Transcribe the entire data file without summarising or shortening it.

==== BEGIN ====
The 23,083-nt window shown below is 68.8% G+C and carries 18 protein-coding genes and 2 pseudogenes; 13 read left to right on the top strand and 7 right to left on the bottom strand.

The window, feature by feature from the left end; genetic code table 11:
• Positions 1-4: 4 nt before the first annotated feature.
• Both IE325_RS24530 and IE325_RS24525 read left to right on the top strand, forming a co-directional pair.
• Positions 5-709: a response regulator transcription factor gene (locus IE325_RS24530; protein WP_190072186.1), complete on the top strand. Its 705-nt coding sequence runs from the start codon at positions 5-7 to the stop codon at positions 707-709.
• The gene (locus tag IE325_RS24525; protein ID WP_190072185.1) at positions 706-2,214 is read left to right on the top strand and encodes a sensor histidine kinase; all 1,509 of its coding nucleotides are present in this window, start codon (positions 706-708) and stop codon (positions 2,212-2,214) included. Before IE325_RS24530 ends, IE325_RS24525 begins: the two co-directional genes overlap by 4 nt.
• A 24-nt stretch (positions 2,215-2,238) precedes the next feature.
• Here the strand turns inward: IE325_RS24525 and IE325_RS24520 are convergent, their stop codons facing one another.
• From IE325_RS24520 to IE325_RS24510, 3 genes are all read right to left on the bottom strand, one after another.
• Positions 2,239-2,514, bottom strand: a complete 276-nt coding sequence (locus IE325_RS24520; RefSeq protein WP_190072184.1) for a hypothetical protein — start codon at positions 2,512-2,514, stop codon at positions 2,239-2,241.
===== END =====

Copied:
The 23,083-nt window shown below is 68.8% G+C and carries 18 protein-coding genes and 2 pseudogenes; 13 read left to right on the top strand and 7 right to left on the bottom strand.

The window, feature by feature from the left end; genetic code table 11:
• Positions 1-4: 4 nt before the first annotated feature.
• Both IE325_RS24530 and IE325_RS24525 read left to right on the top strand, forming a co-directional pair.
• Positions 5-709: a response regulator transcription factor gene (locus IE325_RS24530; protein WP_190072186.1), complete on the top strand. Its 705-nt coding sequence runs from the start codon at positions 5-7 to the stop codon at positions 707-709.
• The gene (locus tag IE325_RS24525; protein ID WP_190072185.1) at positions 706-2,214 is read left to right on the top strand and encodes a sensor histidine kinase; all 1,509 of its coding nucleotides are present in this window, start codon (positions 706-708) and stop codon (positions 2,212-2,214) included. Before IE325_RS24530 ends, IE325_RS24525 begins: the two co-directional genes overlap by 4 nt.
• A 24-nt stretch (positions 2,215-2,238) precedes the next feature.
• Here the strand turns inward: IE325_RS24525 and IE325_RS24520 are convergent, their stop codons facing one another.
• From IE325_RS24520 to IE325_RS24510, 3 genes are all read right to left on the bottom strand, one after another.
• Positions 2,239-2,514, bottom strand: a complete 276-nt coding sequence (locus IE325_RS24520; RefSeq protein WP_190072184.1) for a hypothetical protein — start codon at positions 2,512-2,514, stop codon at positions 2,239-2,241.